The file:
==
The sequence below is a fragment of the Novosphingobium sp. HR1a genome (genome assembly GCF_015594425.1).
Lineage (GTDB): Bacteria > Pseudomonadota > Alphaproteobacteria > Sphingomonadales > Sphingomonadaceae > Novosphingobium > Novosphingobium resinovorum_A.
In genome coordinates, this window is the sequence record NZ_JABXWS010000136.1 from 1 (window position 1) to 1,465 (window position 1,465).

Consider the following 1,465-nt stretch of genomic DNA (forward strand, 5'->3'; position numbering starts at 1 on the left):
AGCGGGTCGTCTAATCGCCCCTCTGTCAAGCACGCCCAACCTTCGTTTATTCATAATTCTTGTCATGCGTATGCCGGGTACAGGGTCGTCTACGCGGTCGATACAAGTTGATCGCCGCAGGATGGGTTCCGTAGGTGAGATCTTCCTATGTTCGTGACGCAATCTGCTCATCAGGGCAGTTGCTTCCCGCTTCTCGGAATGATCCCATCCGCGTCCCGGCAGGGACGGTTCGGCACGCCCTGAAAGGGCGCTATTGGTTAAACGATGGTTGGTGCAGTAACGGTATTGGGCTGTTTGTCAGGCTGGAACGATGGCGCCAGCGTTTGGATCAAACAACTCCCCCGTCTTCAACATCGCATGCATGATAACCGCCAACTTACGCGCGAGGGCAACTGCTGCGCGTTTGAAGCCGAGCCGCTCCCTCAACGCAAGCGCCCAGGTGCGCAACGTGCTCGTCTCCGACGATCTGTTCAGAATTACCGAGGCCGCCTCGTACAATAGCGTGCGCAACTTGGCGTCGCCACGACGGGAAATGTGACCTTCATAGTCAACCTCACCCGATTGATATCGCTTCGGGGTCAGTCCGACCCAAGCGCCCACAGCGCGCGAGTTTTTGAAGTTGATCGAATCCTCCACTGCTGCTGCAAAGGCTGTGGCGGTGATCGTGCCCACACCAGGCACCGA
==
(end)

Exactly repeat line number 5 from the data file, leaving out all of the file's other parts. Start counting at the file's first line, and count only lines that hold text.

AGCGGGTCGTCTAATCGCCCCTCTGTCAAGCACGCCCAACCTTCGTTTATTCATAATTCTTGTCATGCGTATGCCGGGTACAGGGTCGTCTACGCGGTCGATACAAGTTGATCGCCGCAGGATGGGTTCCGTAGGTGAGATCTTCCTATGTTCGTGACGCAATCTGCTCATCAGGGCAGTTGCTTCCCGCTTCTCGGAATGATCCCATCCGCGTCCCGGCAGGGACGGTTCGGCACGCCCTGAAAGGGCGCTATTGGTTAAACGATGGTTGGTGCAGTAACGGTATTGGGCTGTTTGTCAGGCTGGAACGATGGCGCCAGCGTTTGGATCAAACAACTCCCCCGTCTTCAACATCGCATGCATGATAACCGCCAACTTACGCGCGAGGGCAACTGCTGCGCGTTTGAAGCCGAGCCGCTCCCTCAACGCAAGCGCCCAGGTGCGCAACGTGCTCGTCTCCGACGATCTGTTCAGAATTACCGAGGCCGCCTCGTACAATAGCGTGCGCAACTTGGCGTCGCCACGACGGGAAATGTGACCTTCATAGTCAACCTCACCCGATTGATATCGCTTCGGGGTCAGTCCGACCCAAGCGCCCACAGCGCGCGAGTTTTTGAAGTTGATCGAATCCTCCACTGCTGCTGCAAAGGCTGTGGCGGTGATCGTGCCCACACCAGGCACCGA